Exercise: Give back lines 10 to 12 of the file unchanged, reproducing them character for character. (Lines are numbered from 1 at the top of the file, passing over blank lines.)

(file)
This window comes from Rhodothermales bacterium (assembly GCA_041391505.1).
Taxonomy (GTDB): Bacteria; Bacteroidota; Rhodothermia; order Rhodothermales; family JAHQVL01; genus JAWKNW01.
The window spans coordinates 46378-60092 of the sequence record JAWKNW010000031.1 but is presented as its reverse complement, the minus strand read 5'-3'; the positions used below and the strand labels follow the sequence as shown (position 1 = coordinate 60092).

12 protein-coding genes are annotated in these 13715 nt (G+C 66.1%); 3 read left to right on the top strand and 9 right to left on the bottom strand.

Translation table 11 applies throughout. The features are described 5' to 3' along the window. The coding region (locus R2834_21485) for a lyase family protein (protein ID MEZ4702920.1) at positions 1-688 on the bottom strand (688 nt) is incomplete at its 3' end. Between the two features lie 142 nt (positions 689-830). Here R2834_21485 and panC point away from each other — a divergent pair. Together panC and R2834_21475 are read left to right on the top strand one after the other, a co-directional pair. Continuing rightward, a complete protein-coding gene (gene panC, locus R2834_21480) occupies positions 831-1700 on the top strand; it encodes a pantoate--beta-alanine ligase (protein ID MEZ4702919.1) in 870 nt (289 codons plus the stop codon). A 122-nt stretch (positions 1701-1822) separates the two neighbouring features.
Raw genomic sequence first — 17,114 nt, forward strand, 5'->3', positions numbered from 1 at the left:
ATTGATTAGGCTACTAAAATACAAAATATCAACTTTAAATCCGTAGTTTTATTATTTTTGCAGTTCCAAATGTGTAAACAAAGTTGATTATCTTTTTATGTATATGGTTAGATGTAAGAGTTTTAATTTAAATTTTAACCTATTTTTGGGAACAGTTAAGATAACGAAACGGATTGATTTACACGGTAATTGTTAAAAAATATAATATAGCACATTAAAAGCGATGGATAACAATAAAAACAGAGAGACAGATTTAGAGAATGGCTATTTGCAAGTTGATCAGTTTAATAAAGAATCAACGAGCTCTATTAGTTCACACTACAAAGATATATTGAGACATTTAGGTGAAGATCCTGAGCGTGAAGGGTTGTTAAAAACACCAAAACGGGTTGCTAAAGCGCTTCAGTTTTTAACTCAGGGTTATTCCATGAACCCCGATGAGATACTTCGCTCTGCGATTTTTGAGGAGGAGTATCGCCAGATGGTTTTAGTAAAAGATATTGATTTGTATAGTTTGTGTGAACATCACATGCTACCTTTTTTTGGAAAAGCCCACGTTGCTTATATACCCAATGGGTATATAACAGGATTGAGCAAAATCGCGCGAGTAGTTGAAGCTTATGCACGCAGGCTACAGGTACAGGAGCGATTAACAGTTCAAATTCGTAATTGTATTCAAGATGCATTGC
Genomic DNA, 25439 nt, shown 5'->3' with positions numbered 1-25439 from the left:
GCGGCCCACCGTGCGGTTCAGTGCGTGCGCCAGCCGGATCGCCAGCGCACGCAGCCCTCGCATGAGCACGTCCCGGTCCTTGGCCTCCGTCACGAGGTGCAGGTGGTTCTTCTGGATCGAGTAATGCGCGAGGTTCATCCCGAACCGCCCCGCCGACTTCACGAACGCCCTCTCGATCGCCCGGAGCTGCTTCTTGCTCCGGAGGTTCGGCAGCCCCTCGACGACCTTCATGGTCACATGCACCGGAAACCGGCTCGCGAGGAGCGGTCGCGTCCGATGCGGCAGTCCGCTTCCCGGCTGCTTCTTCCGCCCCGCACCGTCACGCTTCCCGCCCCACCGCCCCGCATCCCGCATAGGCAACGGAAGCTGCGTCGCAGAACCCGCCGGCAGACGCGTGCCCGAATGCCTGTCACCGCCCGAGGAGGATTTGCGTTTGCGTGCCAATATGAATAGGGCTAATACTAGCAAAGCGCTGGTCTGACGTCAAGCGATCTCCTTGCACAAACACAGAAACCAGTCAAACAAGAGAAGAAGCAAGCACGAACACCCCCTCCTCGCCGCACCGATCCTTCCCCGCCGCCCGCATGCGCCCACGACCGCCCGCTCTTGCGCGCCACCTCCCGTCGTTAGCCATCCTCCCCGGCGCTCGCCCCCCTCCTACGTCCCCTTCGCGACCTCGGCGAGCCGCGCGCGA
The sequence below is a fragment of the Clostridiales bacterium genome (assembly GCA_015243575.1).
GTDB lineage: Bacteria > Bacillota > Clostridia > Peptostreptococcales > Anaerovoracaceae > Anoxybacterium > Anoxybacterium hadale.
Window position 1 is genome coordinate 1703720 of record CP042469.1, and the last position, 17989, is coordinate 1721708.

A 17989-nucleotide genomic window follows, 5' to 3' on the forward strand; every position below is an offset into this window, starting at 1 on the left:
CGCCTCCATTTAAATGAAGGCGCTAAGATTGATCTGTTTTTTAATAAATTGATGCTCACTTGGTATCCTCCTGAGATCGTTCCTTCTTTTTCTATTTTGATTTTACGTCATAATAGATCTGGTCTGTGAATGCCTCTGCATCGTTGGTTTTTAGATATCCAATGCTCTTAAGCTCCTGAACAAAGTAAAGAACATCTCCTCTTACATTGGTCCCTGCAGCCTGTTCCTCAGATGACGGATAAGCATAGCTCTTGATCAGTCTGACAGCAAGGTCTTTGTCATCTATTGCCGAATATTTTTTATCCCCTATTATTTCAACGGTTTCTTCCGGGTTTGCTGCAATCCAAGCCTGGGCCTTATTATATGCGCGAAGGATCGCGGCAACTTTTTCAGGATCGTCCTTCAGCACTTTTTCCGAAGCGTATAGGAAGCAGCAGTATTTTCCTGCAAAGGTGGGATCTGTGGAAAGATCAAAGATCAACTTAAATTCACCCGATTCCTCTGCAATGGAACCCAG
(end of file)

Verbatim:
The sequence below is a fragment of the Clostridiales bacterium genome (assembly GCA_015243575.1).
GTDB lineage: Bacteria > Bacillota > Clostridia > Peptostreptococcales > Anaerovoracaceae > Anoxybacterium > Anoxybacterium hadale.
Window position 1 is genome coordinate 1703720 of record CP042469.1, and the last position, 17989, is coordinate 1721708.